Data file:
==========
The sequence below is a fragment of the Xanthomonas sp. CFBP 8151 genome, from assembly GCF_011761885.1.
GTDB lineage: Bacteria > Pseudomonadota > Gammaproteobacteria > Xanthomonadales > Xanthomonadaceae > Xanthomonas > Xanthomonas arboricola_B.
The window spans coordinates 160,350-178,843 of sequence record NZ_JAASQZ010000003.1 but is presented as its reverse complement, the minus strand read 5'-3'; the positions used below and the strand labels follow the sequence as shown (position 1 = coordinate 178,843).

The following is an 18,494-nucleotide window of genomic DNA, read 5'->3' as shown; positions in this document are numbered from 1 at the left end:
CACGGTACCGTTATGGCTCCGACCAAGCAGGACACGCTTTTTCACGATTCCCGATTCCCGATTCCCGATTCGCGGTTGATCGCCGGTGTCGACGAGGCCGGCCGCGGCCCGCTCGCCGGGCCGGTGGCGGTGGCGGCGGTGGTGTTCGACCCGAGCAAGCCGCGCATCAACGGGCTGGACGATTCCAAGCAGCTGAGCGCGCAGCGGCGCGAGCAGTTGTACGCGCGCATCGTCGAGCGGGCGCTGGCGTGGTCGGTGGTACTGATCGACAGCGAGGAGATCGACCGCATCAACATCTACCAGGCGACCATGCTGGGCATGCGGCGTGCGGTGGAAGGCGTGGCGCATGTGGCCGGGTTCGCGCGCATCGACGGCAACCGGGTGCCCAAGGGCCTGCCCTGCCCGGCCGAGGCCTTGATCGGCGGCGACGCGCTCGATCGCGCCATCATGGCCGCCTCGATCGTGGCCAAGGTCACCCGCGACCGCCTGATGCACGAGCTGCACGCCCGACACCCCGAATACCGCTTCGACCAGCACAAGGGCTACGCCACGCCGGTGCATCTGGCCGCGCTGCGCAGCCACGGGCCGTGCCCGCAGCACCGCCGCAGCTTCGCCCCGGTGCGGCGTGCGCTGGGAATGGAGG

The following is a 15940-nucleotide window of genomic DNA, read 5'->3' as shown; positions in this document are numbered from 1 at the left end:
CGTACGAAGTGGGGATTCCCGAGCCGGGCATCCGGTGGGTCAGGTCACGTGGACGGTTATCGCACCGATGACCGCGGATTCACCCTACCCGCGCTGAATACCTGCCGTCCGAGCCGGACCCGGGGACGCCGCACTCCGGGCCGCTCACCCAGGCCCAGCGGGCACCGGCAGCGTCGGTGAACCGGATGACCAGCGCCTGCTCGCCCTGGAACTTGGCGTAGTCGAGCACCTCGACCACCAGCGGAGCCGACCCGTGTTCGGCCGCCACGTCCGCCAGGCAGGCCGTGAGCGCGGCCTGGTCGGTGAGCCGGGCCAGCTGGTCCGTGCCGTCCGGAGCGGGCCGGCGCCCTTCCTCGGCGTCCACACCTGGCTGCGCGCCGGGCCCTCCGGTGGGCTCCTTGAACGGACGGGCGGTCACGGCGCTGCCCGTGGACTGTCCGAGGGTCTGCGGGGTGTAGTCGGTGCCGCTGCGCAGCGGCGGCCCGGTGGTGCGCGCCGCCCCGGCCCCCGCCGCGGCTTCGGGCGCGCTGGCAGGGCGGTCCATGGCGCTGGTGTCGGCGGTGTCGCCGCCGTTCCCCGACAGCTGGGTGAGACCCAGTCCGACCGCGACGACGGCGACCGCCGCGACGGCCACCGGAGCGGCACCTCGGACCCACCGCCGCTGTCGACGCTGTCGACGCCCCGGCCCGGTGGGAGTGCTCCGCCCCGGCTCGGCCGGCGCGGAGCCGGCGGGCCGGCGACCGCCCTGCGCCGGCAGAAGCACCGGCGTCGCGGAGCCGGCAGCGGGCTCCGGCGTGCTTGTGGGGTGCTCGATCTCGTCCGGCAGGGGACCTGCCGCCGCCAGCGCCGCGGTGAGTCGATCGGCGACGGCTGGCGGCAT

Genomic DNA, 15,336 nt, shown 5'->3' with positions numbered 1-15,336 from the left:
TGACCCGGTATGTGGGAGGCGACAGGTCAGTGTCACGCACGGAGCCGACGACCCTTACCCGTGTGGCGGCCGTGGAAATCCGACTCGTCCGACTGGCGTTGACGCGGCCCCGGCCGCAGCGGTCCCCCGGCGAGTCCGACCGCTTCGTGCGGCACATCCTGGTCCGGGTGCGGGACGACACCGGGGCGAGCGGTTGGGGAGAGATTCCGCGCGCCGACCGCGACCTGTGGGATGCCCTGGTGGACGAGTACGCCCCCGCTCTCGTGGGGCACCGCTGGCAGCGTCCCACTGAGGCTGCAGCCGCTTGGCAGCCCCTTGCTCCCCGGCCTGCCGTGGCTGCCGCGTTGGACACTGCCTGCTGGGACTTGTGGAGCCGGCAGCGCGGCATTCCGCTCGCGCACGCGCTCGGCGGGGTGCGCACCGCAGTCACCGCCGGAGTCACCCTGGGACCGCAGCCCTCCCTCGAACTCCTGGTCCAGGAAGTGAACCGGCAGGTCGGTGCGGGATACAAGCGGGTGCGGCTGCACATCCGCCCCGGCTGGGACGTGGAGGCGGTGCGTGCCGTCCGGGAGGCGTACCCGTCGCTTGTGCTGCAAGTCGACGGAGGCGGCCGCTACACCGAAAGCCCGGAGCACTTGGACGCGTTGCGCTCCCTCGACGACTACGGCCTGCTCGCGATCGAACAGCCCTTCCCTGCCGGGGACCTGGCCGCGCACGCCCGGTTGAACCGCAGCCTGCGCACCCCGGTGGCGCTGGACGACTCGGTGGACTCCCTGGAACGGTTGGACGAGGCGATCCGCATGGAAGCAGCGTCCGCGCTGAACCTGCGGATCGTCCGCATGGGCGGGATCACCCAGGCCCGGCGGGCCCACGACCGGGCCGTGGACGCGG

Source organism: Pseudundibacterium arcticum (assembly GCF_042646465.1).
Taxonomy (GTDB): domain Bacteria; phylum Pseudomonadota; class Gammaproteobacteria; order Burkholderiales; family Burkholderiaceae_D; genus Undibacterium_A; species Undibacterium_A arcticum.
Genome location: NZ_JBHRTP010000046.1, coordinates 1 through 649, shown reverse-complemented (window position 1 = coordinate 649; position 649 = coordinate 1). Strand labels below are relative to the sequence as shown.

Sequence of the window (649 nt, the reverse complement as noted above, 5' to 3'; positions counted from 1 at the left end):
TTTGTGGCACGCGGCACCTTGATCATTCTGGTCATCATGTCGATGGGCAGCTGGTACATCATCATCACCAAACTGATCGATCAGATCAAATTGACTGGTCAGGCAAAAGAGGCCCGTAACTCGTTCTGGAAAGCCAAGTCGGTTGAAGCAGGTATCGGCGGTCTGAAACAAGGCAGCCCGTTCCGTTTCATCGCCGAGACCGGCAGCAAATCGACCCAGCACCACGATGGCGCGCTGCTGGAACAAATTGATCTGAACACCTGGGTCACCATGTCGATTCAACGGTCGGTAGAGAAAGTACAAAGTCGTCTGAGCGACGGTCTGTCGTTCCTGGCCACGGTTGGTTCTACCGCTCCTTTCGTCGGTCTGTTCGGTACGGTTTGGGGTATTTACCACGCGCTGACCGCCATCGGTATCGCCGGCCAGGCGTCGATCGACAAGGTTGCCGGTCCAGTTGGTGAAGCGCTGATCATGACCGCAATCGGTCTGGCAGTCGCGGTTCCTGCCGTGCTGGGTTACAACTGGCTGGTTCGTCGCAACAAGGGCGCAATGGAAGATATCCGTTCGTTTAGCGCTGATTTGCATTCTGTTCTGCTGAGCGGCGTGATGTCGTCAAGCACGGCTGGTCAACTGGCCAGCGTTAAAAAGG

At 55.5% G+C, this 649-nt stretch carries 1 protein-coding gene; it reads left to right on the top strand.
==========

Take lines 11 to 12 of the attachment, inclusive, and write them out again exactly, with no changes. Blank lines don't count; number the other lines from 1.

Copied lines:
Taxonomy (GTDB): domain Bacteria; phylum Pseudomonadota; class Gammaproteobacteria; order Burkholderiales; family Burkholderiaceae_D; genus Undibacterium_A; species Undibacterium_A arcticum.
Genome location: NZ_JBHRTP010000046.1, coordinates 1 through 649, shown reverse-complemented (window position 1 = coordinate 649; position 649 = coordinate 1). Strand labels below are relative to the sequence as shown.